HDF5 crashes with inefficient compressors

Greetings folks. I noticed that HDF5 crashes when I/O filters produce more data than the original dataset size.

When a dataset is created, its declared dimensions + data type are naturally honored when it comes the time to write the data with H5Dwrite. The I/O filter interface, however, allows a compressor to either return a number that’s smaller than that (in which case it successfully compressed the data) or slightly larger (in which case the compressor didn’t do a good job).

Now, let’s say we have a really bad compressor which requires 100x more room than necessary. What I observe is that HDF5 seems to truncate the data, so it’s not possible to retrieve it afterwards. In some cases, HDF5 even crashes when the dataset handle is closed:

#1  0x00007ffff72e201b in __GI_abort () at abort.c:79
#2  0x00007ffff733ab98 in __libc_message (action=action@entry=do_abort, fmt=fmt@entry=0x7ffff742c2a0 "%s\n") at ../sysdeps/posix/libc_fatal.c:181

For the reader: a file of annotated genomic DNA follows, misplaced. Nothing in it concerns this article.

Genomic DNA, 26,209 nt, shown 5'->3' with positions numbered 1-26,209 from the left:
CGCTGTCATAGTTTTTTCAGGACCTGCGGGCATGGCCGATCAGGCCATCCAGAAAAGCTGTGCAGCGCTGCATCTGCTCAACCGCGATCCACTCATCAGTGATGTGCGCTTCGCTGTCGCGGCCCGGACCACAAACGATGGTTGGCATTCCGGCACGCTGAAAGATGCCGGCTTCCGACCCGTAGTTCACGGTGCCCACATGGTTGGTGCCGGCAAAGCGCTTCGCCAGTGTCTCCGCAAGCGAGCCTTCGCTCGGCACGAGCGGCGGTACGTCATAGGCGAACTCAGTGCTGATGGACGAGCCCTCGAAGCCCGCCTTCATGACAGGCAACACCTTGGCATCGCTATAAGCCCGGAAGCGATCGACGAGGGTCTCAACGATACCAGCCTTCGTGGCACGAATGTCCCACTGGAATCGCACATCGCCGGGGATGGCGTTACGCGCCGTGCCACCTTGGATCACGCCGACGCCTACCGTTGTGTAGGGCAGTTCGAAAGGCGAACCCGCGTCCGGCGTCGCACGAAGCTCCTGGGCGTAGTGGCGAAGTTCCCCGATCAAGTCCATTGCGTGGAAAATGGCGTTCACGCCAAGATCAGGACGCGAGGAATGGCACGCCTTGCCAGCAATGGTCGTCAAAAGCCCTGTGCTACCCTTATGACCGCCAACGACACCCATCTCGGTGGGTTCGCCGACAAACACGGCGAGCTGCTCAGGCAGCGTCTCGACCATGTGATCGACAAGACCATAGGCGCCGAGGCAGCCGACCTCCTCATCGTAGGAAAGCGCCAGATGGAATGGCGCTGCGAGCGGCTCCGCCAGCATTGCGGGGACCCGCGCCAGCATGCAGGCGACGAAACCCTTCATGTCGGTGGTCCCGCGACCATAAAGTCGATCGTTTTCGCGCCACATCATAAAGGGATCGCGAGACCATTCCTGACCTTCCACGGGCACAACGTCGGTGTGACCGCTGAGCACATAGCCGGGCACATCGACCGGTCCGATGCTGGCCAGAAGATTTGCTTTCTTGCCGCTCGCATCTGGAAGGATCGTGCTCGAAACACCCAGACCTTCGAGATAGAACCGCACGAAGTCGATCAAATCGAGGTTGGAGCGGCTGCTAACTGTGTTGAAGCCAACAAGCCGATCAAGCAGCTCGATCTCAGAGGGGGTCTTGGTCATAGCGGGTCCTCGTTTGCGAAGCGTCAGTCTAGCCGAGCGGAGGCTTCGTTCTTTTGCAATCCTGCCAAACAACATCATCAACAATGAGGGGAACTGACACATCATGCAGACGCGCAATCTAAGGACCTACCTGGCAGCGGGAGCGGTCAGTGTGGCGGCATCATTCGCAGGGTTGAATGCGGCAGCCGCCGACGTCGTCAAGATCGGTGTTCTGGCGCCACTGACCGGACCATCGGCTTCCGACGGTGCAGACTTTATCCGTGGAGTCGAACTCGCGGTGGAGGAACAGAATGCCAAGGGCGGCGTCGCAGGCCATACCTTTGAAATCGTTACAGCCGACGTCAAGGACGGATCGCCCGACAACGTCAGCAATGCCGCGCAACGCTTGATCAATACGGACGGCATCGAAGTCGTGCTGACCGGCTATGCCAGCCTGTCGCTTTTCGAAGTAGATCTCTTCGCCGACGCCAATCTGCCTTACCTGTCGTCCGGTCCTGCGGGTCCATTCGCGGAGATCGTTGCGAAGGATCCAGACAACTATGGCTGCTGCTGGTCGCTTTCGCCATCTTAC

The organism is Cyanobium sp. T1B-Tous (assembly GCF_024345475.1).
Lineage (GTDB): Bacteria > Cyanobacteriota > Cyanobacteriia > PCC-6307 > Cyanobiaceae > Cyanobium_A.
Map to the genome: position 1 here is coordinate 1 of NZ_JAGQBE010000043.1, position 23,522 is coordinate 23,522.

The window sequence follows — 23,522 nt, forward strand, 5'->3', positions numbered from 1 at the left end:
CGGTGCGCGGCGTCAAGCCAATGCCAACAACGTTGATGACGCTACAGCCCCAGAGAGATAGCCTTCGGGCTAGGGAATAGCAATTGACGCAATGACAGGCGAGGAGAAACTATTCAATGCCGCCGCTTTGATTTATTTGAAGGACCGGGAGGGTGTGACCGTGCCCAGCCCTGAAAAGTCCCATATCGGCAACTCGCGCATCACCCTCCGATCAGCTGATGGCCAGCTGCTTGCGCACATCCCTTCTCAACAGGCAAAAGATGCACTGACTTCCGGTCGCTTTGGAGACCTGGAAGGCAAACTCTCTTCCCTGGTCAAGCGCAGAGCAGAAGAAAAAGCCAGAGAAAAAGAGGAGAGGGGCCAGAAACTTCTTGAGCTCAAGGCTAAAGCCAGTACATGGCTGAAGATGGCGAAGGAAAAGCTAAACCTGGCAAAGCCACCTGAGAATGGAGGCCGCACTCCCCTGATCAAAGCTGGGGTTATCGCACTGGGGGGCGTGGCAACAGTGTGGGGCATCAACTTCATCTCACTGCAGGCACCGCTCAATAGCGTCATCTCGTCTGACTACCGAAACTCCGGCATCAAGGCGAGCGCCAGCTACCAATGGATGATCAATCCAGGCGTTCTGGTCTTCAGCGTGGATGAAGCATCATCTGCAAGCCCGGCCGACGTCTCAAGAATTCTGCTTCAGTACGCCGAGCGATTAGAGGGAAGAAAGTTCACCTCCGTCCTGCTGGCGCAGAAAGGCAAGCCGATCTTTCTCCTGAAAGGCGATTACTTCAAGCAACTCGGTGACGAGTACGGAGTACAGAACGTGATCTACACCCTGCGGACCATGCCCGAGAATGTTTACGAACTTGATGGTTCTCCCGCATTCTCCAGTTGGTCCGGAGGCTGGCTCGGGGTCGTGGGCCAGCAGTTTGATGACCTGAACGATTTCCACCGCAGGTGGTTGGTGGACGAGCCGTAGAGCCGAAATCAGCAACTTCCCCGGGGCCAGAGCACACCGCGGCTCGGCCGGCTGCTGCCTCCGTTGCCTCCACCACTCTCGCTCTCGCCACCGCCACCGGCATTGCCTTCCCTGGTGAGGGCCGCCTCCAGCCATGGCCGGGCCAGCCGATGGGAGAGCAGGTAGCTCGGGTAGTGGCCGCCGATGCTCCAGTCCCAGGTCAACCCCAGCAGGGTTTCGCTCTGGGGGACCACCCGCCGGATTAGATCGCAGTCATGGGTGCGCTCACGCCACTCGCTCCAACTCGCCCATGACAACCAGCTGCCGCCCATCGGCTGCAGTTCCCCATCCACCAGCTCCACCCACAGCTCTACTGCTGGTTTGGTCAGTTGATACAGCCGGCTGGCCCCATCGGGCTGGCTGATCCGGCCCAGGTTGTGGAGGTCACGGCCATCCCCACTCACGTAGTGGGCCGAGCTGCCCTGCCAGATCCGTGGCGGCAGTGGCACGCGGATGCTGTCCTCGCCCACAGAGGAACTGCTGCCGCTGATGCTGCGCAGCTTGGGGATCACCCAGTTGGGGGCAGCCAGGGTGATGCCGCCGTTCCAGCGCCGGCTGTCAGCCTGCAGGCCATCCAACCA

#3  0x00007ffff7341f0a in malloc_printerr (str=str@entry=0x7ffff742fb50 "munmap_chunk(): invalid pointer") at malloc.c:5332
#4  0x00007ffff73421bc in munmap_chunk (p=<optimized out>) at malloc.c:2830
#5  0x00007ffff7cf69ee in H5MM_xfree (mem=<optimized out>) at /Data/Compile/Sources/hdf5-1.12.0/src/H5MM.c:560
#6  0x00007ffff7c1e2b5 in H5D__chunk_mem_xfree (chk=<optimized out>, _pline=<optimized out>) at /Data/Compile/Sources/hdf5-1.12.0/src/H5Dchunk.c:1435
#7  0x00007ffff7c22d44 in H5D__chunk_mem_xfree (_pline=<optimized out>, chk=<optimized out>) at /Data/Compile/Sources/hdf5-1.12.0/src/H5Dchunk.c:1433
#8  H5D__chunk_flush_entry (dset=dset@entry=0x4990b0, ent=ent@entry=0x4ac980, reset=reset@entry=true) at /Data/Compile/Sources/hdf5-1.12.0/src/H5Dchunk.c:3495
#9  0x00007ffff7c23190 in H5D__chunk_cache_evict (dset=dset@entry=0x4990b0, ent=0x4ac980, flush=flush@entry=true) at /Data/Compile/Sources/hdf5-1.12.0/src/H5Dchunk.c:3550
#10 0x00007ffff7c232f7 in H5D__chunk_dest (dset=0x4990b0) at /Data/Compile/Sources/hdf5-1.12.0/src/H5Dchunk.c:2918
#11 0x00007ffff7c3a985 in H5D_close (dataset=0x4990b0) at /Data/Compile/Sources/hdf5-1.12.0/src/H5Dint.c:2000